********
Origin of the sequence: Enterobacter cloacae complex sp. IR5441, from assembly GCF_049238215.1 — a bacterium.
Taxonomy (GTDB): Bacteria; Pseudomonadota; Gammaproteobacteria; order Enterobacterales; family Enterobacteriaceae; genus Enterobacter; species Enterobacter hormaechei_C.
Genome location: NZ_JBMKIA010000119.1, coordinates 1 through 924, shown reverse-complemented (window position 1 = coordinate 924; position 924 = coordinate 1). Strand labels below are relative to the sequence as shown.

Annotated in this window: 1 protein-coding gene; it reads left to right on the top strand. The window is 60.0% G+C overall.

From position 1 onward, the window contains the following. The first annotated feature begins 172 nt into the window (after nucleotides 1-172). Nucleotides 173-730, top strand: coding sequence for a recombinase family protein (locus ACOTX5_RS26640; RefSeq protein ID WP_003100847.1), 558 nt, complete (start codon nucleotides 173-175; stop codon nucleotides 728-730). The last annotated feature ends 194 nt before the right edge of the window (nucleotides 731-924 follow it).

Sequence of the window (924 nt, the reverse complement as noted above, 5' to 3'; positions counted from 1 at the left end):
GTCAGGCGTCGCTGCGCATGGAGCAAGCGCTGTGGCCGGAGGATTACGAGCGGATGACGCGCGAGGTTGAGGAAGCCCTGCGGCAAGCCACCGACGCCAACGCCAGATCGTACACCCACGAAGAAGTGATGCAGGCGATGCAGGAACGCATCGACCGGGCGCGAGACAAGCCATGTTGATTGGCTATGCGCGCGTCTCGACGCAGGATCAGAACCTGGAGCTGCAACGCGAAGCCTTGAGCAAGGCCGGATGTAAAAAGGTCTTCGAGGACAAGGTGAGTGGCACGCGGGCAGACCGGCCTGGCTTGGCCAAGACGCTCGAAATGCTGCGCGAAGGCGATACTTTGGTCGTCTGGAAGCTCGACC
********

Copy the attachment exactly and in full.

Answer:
Origin of the sequence: Enterobacter cloacae complex sp. IR5441, from assembly GCF_049238215.1 — a bacterium.
Taxonomy (GTDB): Bacteria; Pseudomonadota; Gammaproteobacteria; order Enterobacterales; family Enterobacteriaceae; genus Enterobacter; species Enterobacter hormaechei_C.
Genome location: NZ_JBMKIA010000119.1, coordinates 1 through 924, shown reverse-complemented (window position 1 = coordinate 924; position 924 = coordinate 1). Strand labels below are relative to the sequence as shown.

Annotated in this window: 1 protein-coding gene; it reads left to right on the top strand. The window is 60.0% G+C overall.

From position 1 onward, the window contains the following. The first annotated feature begins 172 nt into the window (after nucleotides 1-172). Nucleotides 173-730, top strand: coding sequence for a recombinase family protein (locus ACOTX5_RS26640; RefSeq protein ID WP_003100847.1), 558 nt, complete (start codon nucleotides 173-175; stop codon nucleotides 728-730). The last annotated feature ends 194 nt before the right edge of the window (nucleotides 731-924 follow it).

Sequence of the window (924 nt, the reverse complement as noted above, 5' to 3'; positions counted from 1 at the left end):
GTCAGGCGTCGCTGCGCATGGAGCAAGCGCTGTGGCCGGAGGATTACGAGCGGATGACGCGCGAGGTTGAGGAAGCCCTGCGGCAAGCCACCGACGCCAACGCCAGATCGTACACCCACGAAGAAGTGATGCAGGCGATGCAGGAACGCATCGACCGGGCGCGAGACAAGCCATGTTGATTGGCTATGCGCGCGTCTCGACGCAGGATCAGAACCTGGAGCTGCAACGCGAAGCCTTGAGCAAGGCCGGATGTAAAAAGGTCTTCGAGGACAAGGTGAGTGGCACGCGGGCAGACCGGCCTGGCTTGGCCAAGACGCTCGAAATGCTGCGCGAAGGCGATACTTTGGTCGTCTGGAAGCTCGACC